Giving back

Clubs and organizations spread holiday joy

As the holidays approach, clubs and organizations have made efforts to support others. See how four organizations are giving back during this holiday season.

Student Council

Student Council Treasurer Asil Mithani, senior Emeka Ohumaegbulem and Student Council Vice President Rahil Tanvir sort through donated cans and boxes of food. (Henry Pham)

During the weeks leading up to Thanksgiving Break, Student Council participated in the Metrocrest Services Thanksgiving Program by collecting a variety of donated canned foods from Oct. 21 to Nov. 15. The drive provided meals to local families and the elderly during Thanksgiving, and also supplied ingredients for meals throughout the year.

Student Council also contributed to LISD’s Adopt An Angel program, a district-wide program where students in need during the holiday season are “adopted” off a list to have their gift wishlists fulfilled. Their lists consist of food, clothing and toys. Families and individuals could aid by adopting an angel themselves or through donating money and supplies to the cause up until Dec. 6. In addition to the program, Student Council hosted its own Angel Tree toy drive to supply toys to angels who did not have their wishlist fulfilled. Donations were accepted from Nov. 28 to Dec. 6.

“The [Metrocrest] drive was pretty successful this year,” Student Council secretary Josh Park said. “A lot of the boxes did get donated, but we still have some left. Metrocrest will pick them up soon.”


Painted LovePacs boxes stand in BSU sponsor Alisha Hensley’s room. BSU students painted a variety of designs on the boxes for the holiday giveaway, ranging from seasonal designs to personal artwork. (Nyla Smith)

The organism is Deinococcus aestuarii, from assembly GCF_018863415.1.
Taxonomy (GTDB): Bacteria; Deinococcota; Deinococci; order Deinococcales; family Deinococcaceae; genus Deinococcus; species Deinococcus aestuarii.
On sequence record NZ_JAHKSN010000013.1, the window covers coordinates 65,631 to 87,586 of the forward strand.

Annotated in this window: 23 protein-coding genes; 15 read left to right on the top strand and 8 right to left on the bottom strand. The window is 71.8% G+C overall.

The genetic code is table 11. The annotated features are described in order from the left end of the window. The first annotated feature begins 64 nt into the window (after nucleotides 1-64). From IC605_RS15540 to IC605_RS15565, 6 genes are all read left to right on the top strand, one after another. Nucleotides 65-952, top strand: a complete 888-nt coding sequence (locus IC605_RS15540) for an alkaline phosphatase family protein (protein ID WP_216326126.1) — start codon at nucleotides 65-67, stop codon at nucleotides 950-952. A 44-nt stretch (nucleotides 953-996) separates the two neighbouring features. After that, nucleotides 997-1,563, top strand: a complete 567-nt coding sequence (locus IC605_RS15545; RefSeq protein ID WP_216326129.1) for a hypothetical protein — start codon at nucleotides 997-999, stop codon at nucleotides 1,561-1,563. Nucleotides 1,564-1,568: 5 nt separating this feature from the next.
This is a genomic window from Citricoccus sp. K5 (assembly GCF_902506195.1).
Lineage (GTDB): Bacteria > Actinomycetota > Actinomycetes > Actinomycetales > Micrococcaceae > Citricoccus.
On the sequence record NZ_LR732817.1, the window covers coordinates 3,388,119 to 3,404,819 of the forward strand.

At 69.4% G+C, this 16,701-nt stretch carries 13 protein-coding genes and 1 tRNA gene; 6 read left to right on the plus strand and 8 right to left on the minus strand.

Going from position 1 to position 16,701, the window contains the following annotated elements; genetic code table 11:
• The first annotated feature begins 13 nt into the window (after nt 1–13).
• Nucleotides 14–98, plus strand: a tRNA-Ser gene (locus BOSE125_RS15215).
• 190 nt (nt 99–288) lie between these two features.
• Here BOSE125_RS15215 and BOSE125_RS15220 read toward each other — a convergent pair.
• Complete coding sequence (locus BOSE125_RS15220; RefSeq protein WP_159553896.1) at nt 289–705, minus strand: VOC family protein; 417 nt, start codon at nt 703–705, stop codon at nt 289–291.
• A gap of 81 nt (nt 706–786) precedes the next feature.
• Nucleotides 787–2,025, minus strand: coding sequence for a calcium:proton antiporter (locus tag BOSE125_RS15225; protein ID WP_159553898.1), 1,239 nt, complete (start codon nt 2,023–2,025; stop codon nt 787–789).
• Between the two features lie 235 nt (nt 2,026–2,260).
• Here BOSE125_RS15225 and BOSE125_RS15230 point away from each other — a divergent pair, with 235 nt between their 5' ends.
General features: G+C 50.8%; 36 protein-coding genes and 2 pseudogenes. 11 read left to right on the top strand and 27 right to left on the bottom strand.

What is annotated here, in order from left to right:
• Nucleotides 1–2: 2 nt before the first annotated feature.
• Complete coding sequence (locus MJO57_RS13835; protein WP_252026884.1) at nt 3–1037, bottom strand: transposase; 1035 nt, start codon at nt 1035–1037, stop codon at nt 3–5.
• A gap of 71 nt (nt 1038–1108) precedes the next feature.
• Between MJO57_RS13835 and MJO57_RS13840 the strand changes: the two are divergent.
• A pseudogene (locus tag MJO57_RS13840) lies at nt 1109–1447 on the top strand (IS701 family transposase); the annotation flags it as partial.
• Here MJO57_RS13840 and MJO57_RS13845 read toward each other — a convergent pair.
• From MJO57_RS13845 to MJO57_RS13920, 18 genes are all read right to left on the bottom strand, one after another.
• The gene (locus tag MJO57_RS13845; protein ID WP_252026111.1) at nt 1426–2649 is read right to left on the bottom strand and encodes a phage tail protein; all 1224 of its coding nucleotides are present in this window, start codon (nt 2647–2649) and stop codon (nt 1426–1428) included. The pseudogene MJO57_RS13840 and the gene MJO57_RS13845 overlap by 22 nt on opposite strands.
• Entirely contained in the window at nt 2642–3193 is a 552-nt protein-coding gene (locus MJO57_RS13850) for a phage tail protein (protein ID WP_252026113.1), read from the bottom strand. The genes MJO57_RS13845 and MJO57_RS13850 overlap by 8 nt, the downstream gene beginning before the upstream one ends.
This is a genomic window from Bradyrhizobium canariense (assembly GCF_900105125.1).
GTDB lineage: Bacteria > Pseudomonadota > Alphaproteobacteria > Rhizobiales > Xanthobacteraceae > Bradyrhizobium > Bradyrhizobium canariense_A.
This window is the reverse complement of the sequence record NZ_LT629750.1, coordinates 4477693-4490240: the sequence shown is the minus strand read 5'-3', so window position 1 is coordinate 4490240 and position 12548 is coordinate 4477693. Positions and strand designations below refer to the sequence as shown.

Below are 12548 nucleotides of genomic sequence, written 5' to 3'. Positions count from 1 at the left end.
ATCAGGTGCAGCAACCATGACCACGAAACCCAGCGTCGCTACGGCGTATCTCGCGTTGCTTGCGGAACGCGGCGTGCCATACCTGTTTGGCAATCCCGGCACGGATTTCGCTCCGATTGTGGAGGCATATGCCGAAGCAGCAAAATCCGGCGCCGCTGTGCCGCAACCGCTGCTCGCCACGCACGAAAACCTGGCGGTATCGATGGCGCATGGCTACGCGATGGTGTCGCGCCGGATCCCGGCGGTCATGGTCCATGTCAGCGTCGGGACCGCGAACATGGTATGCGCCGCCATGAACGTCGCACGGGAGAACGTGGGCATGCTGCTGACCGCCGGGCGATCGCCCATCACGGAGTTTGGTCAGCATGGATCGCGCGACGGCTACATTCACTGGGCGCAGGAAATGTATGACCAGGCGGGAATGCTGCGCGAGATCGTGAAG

The Black Student Union (BSU) painted and filled boxes for LovePacs, a non-profit food pantry that provides food to students in low-income families. LovePacs gives a small grocery bag of food to students over holiday weekends and a cardboard box full of food for longer breaks. 

Rather than handing over plain boxes, BSU members decided to decorate 75 boxes for the occasion. Originally, BSU painted boxes for the Thanksgiving Drive that LovePacs held, but due to the lack of reaching their 100-box goal, it was decided that the club would extend their project toward the LovePacs Christmas fundraiser. Members painted and filled boxes from Dec. 5-9 and were able to paint boxes either after school in room 2235 or at home if necessary. 

“We don’t all have the same experiences during Christmas,” BSU sponsor Alisha Hensley said. “[It means] something different to all of us. I think that the holidays are definitely a time of giving.”

Hands of Hope

Seniors Eesha Kavattur and Eileen Collins read Kavattur’s return note from one of her elementary school pen pals on Nov. 30. Meanwhile, senior Janinne Ricarze writes a letter back to her pen pal. These letters were the last sent between the elementary students and the members before winter break. (Nyla Smith)

Members of the Hands of Hope club wrote their last round of letters before winter break to pen pals on Nov 30. Members each have a minimum of two pen pals from elementary schools within LISD. They write to them in their club-issued journal, which is sent back and forth between the members and their pen pals. 

These letters are meant to provide mentorship to younger students in the area and range from giving advice to talking about holiday plans. Members created goodie bags for their pen pals on Dec. 12, which included Christmas treats and a tree made out of foam with stickers that could be used to decorate the tree. A video was also made to allow pen pals to see their mentors’ faces.

“This just gives these kids an opportunity to interact with bigger kids,” Hands of Hope secretary Jose Gallegos said. “Sometimes they just want to talk about their holiday plans, [other times they may] ask about high school and if it’s scary. This gives [these younger students] a mentor and a friend to talk to.”